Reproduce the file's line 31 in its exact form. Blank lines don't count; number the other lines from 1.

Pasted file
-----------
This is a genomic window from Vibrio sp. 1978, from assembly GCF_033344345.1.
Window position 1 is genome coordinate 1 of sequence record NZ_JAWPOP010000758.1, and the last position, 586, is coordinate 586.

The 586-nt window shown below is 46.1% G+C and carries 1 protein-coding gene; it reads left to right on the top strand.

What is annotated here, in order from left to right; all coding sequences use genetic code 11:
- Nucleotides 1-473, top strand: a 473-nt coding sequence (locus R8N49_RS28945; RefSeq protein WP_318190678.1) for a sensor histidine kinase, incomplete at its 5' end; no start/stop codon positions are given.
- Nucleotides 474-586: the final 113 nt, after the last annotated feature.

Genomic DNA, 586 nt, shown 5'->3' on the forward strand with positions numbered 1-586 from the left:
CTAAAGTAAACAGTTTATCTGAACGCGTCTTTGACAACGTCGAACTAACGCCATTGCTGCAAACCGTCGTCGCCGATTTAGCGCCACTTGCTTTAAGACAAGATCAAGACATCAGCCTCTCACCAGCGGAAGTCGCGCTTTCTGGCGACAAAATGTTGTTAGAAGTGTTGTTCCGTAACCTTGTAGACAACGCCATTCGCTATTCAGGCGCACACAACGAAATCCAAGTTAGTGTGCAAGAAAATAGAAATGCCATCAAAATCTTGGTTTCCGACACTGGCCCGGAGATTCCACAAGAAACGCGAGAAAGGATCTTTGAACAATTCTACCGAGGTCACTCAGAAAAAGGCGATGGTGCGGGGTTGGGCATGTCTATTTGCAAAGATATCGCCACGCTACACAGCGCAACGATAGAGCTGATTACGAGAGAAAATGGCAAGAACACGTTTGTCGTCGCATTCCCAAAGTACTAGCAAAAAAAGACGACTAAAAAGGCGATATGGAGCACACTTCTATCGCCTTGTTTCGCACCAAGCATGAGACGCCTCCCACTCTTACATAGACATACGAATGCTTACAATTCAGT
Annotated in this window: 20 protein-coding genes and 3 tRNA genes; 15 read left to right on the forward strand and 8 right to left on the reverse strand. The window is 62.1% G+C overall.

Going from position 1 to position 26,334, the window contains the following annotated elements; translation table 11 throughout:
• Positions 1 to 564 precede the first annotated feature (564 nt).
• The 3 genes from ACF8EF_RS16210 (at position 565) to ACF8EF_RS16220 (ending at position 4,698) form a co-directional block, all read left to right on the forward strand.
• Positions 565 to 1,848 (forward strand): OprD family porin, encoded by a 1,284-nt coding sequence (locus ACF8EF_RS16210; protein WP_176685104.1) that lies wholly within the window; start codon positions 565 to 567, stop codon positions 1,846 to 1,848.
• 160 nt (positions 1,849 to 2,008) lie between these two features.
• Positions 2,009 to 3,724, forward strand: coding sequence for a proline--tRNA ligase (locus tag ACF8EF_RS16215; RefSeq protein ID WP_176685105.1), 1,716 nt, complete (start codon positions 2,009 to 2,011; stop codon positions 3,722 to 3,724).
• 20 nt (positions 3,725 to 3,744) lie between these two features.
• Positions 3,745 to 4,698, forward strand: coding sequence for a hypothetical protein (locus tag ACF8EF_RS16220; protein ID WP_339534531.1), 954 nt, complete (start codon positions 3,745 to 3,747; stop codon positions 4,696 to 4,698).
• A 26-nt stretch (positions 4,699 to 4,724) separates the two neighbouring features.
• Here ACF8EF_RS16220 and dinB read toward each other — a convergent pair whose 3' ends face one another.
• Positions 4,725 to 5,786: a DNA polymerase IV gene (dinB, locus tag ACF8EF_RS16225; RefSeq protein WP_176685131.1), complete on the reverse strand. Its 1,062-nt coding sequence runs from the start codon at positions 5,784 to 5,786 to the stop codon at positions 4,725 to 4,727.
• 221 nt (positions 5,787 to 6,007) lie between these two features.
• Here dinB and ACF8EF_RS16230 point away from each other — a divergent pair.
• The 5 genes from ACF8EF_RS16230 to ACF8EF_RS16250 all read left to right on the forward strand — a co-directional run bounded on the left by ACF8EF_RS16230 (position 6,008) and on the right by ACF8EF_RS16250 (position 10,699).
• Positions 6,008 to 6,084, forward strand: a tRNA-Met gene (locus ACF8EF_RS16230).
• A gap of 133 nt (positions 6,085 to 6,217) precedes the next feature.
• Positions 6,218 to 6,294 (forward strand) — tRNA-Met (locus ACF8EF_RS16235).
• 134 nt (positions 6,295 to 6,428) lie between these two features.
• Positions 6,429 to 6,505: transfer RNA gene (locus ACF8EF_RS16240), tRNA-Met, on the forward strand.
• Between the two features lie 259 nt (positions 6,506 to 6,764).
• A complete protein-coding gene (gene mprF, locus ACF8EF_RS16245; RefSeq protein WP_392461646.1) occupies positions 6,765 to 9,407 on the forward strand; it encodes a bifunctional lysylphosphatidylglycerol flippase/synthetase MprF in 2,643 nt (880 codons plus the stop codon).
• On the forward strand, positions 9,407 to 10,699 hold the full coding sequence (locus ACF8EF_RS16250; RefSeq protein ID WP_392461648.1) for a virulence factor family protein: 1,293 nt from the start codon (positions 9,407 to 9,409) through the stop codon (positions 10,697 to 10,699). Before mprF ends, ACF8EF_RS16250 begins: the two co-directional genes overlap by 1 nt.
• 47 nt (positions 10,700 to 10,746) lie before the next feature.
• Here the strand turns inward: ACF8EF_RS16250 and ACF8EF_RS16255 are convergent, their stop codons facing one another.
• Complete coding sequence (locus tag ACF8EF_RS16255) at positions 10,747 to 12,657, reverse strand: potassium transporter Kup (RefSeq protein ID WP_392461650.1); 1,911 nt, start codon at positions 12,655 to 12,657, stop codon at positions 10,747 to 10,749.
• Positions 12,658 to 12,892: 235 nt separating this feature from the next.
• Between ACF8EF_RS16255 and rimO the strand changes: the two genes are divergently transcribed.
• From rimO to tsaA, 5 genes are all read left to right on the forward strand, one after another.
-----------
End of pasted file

• On the forward strand, positions 9,407 to 10,699 hold the full coding sequence (locus ACF8EF_RS16250; RefSeq protein ID WP_392461648.1) for a virulence factor family protein: 1,293 nt from the start codon (positions 9,407 to 9,409) through the stop codon (positions 10,697 to 10,699). Before mprF ends, ACF8EF_RS16250 begins: the two co-directional genes overlap by 1 nt.